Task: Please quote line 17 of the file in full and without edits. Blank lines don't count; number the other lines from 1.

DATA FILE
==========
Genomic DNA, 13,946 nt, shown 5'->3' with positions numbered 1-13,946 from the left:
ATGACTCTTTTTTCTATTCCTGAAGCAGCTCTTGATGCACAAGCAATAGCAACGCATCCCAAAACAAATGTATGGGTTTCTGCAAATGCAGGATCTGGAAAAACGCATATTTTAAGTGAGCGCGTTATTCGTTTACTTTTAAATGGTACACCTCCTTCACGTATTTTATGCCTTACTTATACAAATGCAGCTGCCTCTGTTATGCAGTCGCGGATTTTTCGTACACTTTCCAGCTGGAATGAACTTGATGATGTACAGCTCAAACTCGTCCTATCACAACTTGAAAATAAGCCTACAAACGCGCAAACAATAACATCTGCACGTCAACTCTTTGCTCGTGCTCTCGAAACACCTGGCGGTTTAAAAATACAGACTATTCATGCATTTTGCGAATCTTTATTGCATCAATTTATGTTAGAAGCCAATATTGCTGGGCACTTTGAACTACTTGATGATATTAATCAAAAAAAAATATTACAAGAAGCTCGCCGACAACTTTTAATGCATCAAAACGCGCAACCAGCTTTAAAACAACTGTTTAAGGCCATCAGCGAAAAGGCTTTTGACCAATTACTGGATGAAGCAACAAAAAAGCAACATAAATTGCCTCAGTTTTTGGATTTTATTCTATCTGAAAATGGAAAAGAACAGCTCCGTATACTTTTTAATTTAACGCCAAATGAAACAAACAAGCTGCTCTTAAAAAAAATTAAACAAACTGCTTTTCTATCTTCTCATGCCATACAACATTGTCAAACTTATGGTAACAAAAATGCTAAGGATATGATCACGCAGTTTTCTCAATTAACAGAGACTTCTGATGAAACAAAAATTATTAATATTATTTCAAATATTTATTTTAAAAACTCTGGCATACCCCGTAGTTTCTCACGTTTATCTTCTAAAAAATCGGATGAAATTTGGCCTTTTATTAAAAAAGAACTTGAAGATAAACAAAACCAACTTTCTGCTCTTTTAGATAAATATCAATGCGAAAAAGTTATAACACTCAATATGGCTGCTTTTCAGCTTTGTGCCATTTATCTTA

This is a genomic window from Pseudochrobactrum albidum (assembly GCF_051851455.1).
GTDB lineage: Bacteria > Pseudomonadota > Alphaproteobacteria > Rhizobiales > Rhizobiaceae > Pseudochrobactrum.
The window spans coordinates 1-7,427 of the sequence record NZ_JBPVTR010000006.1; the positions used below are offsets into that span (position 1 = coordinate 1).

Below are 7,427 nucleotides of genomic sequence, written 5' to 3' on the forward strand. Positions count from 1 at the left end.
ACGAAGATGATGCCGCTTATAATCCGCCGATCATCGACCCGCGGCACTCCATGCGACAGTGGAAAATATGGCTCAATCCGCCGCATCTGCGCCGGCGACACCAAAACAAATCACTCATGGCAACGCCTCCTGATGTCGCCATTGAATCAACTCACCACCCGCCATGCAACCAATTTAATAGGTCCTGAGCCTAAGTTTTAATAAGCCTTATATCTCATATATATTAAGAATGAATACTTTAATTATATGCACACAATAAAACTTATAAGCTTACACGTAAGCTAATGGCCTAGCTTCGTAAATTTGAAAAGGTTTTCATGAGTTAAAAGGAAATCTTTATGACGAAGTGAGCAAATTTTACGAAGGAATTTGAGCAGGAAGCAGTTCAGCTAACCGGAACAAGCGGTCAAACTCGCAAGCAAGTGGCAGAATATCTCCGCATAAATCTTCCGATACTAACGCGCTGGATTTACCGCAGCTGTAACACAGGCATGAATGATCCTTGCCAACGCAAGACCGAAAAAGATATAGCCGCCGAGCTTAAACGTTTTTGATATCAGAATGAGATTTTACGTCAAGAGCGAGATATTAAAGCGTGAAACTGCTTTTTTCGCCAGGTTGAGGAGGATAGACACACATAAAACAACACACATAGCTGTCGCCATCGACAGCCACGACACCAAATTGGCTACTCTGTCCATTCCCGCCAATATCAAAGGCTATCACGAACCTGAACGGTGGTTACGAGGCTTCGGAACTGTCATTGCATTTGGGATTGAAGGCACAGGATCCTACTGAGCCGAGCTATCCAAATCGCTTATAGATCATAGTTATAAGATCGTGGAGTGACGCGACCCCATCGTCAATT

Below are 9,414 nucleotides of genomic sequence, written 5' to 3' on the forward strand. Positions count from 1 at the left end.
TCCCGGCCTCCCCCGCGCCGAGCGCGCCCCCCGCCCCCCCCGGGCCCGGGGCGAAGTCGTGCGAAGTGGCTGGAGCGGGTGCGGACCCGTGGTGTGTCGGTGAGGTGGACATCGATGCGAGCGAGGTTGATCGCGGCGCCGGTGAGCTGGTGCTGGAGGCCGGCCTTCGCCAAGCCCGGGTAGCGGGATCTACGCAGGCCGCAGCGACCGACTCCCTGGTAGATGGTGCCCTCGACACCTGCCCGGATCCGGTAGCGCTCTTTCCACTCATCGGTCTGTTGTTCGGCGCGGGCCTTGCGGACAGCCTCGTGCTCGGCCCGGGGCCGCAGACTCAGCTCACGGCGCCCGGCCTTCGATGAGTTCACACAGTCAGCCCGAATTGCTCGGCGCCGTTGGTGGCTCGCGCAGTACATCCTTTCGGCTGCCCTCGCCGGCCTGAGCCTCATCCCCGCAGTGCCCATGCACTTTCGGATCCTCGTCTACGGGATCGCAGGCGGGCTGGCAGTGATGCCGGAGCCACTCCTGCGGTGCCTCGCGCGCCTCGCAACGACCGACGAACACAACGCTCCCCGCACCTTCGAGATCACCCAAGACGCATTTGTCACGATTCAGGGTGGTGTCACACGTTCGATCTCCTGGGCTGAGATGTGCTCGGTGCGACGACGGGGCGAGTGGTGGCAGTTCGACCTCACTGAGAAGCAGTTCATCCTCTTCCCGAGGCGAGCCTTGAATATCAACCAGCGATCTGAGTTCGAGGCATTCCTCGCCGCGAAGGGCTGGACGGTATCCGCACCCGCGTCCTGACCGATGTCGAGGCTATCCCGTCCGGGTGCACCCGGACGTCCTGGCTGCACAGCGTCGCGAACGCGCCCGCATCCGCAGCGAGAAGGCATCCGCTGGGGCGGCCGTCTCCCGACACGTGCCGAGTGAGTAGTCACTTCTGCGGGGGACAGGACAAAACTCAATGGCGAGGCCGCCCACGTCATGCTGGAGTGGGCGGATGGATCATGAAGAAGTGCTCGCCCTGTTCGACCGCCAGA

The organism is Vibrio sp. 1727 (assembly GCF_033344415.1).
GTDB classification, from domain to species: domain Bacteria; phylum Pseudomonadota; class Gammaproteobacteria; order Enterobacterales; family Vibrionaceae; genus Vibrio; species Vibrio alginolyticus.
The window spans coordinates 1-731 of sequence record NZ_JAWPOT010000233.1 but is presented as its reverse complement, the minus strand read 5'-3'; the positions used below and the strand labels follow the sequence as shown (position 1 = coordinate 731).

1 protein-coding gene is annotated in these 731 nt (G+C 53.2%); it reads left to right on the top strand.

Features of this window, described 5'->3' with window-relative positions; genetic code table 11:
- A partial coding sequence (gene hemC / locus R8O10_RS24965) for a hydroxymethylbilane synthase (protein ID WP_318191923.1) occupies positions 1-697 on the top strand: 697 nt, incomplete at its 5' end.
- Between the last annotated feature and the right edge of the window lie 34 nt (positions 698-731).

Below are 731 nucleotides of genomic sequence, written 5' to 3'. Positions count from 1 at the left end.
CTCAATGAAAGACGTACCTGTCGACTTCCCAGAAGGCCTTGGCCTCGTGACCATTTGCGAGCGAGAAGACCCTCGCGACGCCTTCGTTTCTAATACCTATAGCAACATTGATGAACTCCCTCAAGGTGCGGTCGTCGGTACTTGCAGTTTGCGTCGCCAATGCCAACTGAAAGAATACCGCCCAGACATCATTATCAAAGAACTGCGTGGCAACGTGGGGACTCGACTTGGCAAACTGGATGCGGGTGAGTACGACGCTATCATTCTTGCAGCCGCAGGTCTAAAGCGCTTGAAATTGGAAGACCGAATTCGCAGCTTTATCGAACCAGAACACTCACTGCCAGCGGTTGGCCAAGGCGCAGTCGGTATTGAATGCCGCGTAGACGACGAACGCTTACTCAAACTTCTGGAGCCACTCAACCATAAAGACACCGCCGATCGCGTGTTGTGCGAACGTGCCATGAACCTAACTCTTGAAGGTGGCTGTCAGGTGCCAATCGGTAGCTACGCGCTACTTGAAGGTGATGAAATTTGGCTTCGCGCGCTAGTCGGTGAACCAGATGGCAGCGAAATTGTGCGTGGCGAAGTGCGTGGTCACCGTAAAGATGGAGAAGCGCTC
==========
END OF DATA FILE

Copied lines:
Below are 731 nucleotides of genomic sequence, written 5' to 3'. Positions count from 1 at the left end.